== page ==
Classic Poetry from Passions in Poetry
Dante Gabriel Rossetti 1828 - 1884
As a poet and painter, as well as a translator, Rossetti spent much of his life, often painting on literary themes or, for example, illustrating such volumes as Lord Tennyson's Poems (1857), hesitating between painting and poetry. His poems were first published in 1850 in 'The Germ', the journal of the famous Pre-Raphaelite Brotherhood that he had set up, along with six others, in 1848. These included The Blessed Damosel, My Sister's Sleep and a piece of prose writing entitled Hand and Soul. He only published again almost twenty years later with the appearance of sixteen sonnets in 'The Fortnightly Review' in 1869. This was followed by a volume of Poems (1870) that included the first part of what is sometimes referred to as his masterpiece, The House of Life. The second work to appear in 1881, again with another volume entitled Poems (1881), in which Rossetti chiefly rearranged earlier works, was Ballads and Sonnets in which The House of Life was completed and forty-seven new sonnets and some historical ballads added. Other important works are Rossetti's response made to a criticism of the Pre-Raphaelite school, The Stealthy School of Criticism that appeared in 'The Athanaeum' in 1872, and the translations of Dante, Dante and His Circle (1874), and Villon.
Rossetti was born, the son of an Italian patriot and political refugee and an English mother, in England. He was raised in an environment of cultural and political activity that, it has been suggested, was of more import to his learning than his formal education. This latter was constituted by a general education at King's College from 1836 to 1841 and, following drawing lessons at a school in central London at the age of fourteen, some time as a student at the Royal Academy from 1845 onwards. Here he studied painting with William Hollman Hunt and John Everett Millais who, in 1848, would set up the Pre-Raphaelite Brotherhood with Rossetti, Rossetti's younger brother and three other students.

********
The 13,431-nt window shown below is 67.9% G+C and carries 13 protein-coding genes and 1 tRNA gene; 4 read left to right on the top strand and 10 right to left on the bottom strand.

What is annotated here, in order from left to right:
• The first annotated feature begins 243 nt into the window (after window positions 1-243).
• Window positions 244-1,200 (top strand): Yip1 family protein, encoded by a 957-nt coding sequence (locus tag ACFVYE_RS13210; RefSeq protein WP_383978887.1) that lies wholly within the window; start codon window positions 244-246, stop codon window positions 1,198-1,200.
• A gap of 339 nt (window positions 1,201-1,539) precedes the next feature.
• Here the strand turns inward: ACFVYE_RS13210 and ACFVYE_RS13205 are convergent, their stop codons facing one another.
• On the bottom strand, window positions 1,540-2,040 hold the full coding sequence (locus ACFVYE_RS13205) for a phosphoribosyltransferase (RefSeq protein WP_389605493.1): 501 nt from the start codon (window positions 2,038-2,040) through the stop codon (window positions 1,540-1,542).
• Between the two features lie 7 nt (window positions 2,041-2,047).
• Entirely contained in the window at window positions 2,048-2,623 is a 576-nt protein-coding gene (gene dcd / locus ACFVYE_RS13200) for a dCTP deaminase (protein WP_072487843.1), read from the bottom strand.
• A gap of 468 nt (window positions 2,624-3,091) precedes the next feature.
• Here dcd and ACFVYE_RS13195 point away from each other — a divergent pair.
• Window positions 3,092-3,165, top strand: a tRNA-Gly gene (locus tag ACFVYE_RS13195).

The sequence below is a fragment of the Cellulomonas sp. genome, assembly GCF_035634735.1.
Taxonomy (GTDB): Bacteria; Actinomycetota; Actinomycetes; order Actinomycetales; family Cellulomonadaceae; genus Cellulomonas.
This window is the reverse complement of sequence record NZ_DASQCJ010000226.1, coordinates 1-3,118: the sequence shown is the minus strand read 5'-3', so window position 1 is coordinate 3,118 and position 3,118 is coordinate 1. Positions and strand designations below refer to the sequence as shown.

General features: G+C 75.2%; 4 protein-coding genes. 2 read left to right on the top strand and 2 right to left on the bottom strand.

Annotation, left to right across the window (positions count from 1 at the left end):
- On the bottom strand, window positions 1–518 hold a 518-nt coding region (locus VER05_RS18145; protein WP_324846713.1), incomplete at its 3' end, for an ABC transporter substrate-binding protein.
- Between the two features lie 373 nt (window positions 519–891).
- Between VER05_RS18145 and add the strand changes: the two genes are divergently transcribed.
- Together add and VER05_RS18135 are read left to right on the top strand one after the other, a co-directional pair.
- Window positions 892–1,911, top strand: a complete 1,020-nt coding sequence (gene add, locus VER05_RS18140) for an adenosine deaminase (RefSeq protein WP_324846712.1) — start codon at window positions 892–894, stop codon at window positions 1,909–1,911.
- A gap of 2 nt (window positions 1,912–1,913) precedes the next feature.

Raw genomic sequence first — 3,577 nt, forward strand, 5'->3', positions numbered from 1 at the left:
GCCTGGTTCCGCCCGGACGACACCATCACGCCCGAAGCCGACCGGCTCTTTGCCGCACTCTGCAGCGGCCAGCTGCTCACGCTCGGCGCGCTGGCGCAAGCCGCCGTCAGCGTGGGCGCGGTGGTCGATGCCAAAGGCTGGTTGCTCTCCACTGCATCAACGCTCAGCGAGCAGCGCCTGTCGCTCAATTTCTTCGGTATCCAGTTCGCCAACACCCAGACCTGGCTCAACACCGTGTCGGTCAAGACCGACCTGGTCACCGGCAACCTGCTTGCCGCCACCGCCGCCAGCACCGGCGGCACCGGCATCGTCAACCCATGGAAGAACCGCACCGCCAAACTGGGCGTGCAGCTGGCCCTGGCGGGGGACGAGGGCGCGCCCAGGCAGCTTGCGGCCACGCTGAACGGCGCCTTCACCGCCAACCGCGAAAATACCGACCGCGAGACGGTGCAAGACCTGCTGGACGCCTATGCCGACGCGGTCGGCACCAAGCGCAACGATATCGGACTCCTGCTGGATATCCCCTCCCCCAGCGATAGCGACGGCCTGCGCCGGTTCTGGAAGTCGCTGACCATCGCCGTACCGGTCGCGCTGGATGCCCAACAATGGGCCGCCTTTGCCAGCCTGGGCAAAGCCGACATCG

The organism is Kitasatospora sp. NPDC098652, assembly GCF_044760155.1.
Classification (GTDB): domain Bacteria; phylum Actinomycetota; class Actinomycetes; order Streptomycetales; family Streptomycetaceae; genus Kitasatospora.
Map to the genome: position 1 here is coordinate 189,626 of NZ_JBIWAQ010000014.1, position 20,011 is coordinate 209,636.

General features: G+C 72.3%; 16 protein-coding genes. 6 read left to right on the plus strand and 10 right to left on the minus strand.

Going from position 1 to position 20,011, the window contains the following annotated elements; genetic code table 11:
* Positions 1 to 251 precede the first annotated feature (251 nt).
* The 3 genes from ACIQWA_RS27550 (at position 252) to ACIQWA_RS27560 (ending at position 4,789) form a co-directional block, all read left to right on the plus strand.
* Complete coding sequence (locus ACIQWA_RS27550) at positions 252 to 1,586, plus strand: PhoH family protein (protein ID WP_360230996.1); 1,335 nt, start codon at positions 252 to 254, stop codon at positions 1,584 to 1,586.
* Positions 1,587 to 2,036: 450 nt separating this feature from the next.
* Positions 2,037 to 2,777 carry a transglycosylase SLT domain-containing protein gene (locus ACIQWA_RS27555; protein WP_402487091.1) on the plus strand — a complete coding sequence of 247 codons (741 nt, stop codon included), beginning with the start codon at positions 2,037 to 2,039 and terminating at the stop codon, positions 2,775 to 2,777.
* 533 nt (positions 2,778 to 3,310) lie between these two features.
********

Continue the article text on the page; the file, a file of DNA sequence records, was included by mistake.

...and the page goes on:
The school's aspirations, in this its first incarnation, was to paint true to nature: a task pursued by way of minute attention to detail and the practice of painting out of doors. Rossetti's principal contribution to the Brotherhood was his insistence on linking poetry and painting, no doubt inspired in part by his earlier and avaricious readings of Keats, Shakespeare, Goethe, Sir Walter Scott, Byron, Edgar Allan Poe and, from 1847 onwards, the works of William Blake.
'The Germ' lasted however for only four issues, all published in 1850. In 1854 Rossetti met and gained an ally in the art critic John Ruskin and, two years later, meetings with Edward Burne-Jones and William Morris set a second phase of the Brotherhood into movement.
In 1860 Rossetti married Elizabeth Siddal, also a writer and a painter, whom he had met ten years earlier in 1850. But, by this time she was an invalid and, after giving birth to a stillborn child, she died just two years later of a laudanum overdose. Rossetti had her interned with the only extent and complete manuscript of his poems, only to have her exhumed seven years later in order to retrieve his work. By this time he had moved to Chelsea where he was a joint tenant with Swinbourne and Meredith. In 1871 he moved again, this time to Kelmscott near Oxford, with William Morris and his wife Jane, the other great love of Rossetti's life whom he painted avidly.
Rossetti collapsed in 1872 after which he never really regained his health. The last decade of his life was spent mostly in a state of semi-invalid hermitry.